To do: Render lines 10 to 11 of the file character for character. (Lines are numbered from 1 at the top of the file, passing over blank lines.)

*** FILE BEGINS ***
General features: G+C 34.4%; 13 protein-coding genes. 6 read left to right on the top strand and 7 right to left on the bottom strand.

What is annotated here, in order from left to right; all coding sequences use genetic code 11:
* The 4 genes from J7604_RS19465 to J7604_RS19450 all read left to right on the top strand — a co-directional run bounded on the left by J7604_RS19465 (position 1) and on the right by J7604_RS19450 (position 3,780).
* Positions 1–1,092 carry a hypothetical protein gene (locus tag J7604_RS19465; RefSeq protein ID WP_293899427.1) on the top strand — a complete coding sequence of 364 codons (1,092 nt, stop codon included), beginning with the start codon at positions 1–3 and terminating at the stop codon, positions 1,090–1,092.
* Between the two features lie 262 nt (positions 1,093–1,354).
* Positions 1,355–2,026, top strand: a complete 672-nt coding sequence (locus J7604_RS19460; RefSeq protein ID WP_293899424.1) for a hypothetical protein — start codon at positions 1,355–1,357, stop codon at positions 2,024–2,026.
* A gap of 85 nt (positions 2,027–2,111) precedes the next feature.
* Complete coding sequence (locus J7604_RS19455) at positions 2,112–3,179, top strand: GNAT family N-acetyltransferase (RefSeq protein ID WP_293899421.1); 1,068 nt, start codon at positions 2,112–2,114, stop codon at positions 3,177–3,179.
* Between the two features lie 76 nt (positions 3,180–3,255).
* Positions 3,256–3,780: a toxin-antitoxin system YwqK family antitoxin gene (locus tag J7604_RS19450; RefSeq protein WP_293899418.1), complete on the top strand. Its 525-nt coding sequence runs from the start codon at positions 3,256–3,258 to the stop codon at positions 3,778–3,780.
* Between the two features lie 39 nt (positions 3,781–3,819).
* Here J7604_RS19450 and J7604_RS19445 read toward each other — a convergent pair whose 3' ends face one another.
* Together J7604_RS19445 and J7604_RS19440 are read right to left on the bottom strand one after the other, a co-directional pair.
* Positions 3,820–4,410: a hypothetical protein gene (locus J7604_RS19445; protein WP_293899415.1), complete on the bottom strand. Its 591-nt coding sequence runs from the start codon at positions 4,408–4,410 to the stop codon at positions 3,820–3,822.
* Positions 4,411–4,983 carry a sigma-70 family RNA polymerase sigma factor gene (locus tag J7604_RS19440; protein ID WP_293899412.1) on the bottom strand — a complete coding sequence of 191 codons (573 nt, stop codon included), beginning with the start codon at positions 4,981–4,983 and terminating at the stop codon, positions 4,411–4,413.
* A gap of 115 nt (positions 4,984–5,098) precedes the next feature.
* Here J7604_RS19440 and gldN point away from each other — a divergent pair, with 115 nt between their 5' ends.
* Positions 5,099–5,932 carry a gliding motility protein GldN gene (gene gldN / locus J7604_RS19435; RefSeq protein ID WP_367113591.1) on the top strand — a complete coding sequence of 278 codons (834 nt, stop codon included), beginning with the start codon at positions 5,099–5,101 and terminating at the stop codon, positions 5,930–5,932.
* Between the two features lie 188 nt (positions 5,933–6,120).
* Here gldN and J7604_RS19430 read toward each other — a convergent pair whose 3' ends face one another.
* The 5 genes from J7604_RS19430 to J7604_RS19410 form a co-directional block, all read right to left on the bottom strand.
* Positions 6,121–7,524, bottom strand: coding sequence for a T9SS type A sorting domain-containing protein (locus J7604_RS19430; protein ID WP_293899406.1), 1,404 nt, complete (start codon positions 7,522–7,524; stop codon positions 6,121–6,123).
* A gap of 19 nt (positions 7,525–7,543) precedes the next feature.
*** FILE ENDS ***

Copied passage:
* Positions 3,256–3,780: a toxin-antitoxin system YwqK family antitoxin gene (locus tag J7604_RS19450; RefSeq protein WP_293899418.1), complete on the top strand. Its 525-nt coding sequence runs from the start codon at positions 3,256–3,258 to the stop codon at positions 3,778–3,780.
* Between the two features lie 39 nt (positions 3,781–3,819).